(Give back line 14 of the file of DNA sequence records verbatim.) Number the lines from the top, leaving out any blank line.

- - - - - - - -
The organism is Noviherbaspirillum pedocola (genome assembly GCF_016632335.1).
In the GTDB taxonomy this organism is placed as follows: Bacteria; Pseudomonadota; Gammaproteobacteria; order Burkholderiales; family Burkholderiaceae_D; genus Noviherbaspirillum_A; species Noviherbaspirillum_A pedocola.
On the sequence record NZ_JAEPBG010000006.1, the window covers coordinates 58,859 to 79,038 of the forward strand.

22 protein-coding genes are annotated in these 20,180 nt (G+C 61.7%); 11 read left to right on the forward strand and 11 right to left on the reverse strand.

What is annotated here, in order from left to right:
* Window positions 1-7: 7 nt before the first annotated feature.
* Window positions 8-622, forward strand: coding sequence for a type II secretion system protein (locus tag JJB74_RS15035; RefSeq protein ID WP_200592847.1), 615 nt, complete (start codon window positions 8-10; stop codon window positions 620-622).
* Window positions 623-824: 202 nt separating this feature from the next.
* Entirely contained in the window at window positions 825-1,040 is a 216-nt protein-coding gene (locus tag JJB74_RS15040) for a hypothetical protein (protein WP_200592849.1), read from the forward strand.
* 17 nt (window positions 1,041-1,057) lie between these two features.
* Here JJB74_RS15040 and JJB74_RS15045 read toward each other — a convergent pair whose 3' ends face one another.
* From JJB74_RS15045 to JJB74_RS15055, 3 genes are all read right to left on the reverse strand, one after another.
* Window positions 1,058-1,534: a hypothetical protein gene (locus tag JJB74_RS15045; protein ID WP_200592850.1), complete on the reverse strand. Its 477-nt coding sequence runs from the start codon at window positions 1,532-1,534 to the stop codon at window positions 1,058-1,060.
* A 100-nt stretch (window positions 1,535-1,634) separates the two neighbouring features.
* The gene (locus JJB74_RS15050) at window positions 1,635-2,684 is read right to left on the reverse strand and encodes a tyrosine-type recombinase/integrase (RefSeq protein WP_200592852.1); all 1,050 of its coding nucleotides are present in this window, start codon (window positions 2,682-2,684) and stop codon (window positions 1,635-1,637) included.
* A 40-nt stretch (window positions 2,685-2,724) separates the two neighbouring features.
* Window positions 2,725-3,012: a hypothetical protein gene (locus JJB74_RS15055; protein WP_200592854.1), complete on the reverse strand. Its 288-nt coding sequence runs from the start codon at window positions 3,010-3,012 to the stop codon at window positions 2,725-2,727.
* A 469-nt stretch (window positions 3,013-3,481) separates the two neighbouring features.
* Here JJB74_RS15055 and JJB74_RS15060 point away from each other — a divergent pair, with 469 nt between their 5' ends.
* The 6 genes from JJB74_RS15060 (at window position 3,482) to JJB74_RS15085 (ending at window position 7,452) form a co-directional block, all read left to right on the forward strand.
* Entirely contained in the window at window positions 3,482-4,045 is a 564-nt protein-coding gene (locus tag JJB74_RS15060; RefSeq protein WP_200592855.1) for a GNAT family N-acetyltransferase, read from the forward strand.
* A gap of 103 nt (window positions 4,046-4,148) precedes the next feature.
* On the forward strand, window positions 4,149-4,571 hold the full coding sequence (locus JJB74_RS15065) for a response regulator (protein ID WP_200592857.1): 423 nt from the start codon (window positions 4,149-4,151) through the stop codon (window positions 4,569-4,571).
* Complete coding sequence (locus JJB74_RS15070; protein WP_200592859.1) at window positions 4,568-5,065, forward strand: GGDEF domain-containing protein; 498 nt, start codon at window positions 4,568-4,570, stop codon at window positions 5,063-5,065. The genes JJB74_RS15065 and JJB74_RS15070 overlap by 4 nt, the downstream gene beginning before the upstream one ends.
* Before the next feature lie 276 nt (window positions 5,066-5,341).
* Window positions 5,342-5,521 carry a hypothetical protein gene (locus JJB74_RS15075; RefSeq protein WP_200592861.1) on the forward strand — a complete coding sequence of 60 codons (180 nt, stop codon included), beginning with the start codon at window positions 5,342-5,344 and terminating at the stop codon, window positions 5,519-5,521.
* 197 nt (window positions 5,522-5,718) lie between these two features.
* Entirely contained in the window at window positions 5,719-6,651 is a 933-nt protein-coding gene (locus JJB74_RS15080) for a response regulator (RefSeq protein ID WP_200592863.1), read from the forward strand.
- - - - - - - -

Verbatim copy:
* A 100-nt stretch (window positions 1,535-1,634) separates the two neighbouring features.